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Stephanie Klein was an eighth grader with a weight problem. It was a problem at school, where the boys called her "Moose," and it was a problem at home, where her father reminded her, "No one likes fat girls." After many frustrating sessions with a nutritionist known as the fat doctor of Roslyn Heights, Long Island, Klein's parents enrolled her for a summer at fat camp. Determined to return to school thin and popular, without her "lard arms" and "puckered ham," Stephanie embarked on a memorable journey that would shape more than just her body. It would shape her life.
320 pages; ISBN 9780061737121
"you need to gain fifty pounds," Mimi said as she plotted my weight on her medical chart. Certainly, I'd heard the words "need" and "gain" cobbled together in a sentence about my weight before. Though they were usually words in my own head and were always assembled a bit differently: "You gain any more weight and you'll need to hire someone to help you find your vagina." Mimi's new arrangement of the verbs was far more distressing.
I was standing on a scale in the medical offices of the Texas Perinatal Group. It was one of many appointments with Mimi, my preventative preterm labor specialist. My obstetrician had mandated these weekly visits upon learning I was pregnant with twins. Multiples tend to be in a hurry, he'd said as he scrawled Mimi's contact information on his prescription pad.
If I gained fifty pounds I'd weigh more than a Honda. And certainly more than my husband, which was worse.
"You're just not gaining enough," Mimi continued as she leafed through papers on her clipboard.
"Yeah, but I've got time," I said, shooing away her concern with my hand. "And I hear it all comes on in the last month anyway."
"Stephanie," she whispered, in an alarmingly real way that made my name sound like an object, "you're nearly six months pregnant. With twins. And you've only gained thirteen pounds."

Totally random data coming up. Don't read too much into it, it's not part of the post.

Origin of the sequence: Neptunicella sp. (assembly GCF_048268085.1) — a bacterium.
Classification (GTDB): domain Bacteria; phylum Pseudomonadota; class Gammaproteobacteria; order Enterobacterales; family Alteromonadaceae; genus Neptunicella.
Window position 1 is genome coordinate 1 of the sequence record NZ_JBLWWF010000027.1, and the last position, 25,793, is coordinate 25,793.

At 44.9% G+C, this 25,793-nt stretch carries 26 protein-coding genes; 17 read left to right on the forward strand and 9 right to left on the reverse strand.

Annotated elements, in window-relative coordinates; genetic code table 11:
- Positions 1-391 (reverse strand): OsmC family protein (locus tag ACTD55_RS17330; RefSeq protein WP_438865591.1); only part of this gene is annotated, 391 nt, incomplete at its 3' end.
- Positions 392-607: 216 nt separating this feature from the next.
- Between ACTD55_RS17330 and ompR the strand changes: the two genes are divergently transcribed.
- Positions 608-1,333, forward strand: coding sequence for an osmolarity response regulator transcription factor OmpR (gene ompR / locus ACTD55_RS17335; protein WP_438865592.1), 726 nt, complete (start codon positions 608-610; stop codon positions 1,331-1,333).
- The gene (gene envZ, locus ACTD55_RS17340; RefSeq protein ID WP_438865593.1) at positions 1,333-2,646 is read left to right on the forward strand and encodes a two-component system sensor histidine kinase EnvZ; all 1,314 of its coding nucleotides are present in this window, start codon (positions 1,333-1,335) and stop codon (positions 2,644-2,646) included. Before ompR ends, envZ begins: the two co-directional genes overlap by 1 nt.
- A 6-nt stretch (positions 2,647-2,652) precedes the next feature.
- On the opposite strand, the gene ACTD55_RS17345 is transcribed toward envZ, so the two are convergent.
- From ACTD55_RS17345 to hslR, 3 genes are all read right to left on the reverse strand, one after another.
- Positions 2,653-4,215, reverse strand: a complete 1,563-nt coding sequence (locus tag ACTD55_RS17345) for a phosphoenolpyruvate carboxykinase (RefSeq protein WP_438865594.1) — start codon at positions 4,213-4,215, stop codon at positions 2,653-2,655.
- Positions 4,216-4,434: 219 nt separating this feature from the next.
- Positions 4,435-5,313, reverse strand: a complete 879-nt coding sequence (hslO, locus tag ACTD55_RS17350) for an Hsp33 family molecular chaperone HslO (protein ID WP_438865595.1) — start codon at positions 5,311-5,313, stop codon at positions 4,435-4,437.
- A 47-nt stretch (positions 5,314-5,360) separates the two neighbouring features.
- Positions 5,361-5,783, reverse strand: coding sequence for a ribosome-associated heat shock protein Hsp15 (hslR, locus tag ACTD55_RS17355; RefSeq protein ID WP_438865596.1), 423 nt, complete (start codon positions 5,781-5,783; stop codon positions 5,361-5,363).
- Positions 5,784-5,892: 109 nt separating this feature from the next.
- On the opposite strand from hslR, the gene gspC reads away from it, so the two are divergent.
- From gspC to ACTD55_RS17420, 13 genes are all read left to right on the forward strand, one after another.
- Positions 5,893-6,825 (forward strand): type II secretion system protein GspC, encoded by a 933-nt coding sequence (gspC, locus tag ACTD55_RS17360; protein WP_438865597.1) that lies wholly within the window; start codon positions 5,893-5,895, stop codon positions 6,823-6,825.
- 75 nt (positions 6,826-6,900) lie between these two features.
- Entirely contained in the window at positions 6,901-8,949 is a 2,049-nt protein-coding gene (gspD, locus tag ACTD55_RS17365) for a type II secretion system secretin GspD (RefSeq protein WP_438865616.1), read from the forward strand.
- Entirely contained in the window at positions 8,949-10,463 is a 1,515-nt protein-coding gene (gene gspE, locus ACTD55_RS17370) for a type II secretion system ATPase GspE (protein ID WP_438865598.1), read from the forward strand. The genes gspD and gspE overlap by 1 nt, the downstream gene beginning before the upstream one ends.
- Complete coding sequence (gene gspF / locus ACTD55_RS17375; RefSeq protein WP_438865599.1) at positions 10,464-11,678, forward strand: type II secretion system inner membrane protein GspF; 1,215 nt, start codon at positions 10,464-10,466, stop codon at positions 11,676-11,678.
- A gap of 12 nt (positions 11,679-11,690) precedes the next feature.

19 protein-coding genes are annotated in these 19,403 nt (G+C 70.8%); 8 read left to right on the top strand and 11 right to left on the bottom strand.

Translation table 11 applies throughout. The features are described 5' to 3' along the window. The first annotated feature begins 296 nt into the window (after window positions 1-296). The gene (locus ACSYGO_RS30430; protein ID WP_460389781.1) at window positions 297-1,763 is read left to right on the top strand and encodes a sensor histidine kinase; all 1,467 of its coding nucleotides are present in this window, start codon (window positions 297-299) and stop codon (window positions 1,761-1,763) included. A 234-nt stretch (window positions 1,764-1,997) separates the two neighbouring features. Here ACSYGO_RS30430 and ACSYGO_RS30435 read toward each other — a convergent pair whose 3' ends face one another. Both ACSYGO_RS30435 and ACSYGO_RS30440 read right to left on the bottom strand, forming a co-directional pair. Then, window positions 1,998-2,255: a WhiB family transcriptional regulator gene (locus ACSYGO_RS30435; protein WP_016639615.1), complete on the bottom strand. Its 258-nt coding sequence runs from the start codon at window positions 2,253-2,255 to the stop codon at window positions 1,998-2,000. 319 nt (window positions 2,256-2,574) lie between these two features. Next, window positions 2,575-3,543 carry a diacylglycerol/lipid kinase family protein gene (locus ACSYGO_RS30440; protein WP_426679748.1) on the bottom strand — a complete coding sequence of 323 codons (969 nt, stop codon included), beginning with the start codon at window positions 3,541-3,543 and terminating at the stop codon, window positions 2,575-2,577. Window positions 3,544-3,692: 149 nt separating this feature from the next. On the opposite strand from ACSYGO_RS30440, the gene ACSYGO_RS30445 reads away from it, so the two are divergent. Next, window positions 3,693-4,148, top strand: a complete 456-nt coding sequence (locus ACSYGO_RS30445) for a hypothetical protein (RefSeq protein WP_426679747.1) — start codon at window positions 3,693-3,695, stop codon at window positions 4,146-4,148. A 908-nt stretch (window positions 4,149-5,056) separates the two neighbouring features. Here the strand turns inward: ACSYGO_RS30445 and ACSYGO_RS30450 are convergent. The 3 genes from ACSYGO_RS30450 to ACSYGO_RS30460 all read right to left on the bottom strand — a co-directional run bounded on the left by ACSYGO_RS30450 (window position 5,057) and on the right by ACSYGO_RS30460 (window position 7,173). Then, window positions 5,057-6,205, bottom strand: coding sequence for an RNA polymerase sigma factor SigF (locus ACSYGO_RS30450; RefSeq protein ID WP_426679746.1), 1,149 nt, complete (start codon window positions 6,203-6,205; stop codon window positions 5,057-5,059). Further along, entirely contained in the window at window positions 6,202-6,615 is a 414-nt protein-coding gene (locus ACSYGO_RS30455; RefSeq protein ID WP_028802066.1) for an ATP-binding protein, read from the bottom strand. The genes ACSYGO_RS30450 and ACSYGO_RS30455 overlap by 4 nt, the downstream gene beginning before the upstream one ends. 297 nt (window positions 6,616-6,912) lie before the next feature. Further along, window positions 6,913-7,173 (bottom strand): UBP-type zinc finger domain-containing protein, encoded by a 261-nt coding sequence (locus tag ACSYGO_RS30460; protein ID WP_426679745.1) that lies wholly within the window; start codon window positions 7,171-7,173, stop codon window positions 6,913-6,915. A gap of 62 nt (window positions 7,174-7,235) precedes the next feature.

I didn't know what to say. I didn't want to hurt my sweet babies, but I was frightened of getting any fatter. As it was, prepregnancy, I'd been twenty pounds heavier than my "happy weight"—that brilliant place where clothes shopping was enjoyable, reunion events were eagerly anticipated, and thin white pants seemed to be my most flattering choice. Medically speaking, before there were two pink lines, I'd been just seven pounds shy of being classified as overweight. And now I was being asked to play patty-cake with the idea of smearing on some excess plump.
Please. I might have been bordering overweight, but my dimpled ass was far from dumb. Pregnancy-brain hadn't rendered me completely useless. I'd done my research, relying on my proficient medical expert (ahem, Google), so I knew if a woman began her pregnancy overweight, as I nearly had, she should restrict her calories and gain little to no weight during pregnancy.
Despite this, I was being urged to pack on the pounds, and I was downright leery.
"Oh, yeah, sure. Eat all you want," Mimi would say now, and once I was accustomed to eating donut pudding for breakfast, I was sure she'd say, "Mmm, yeah, about that. You didn't think I was serious?"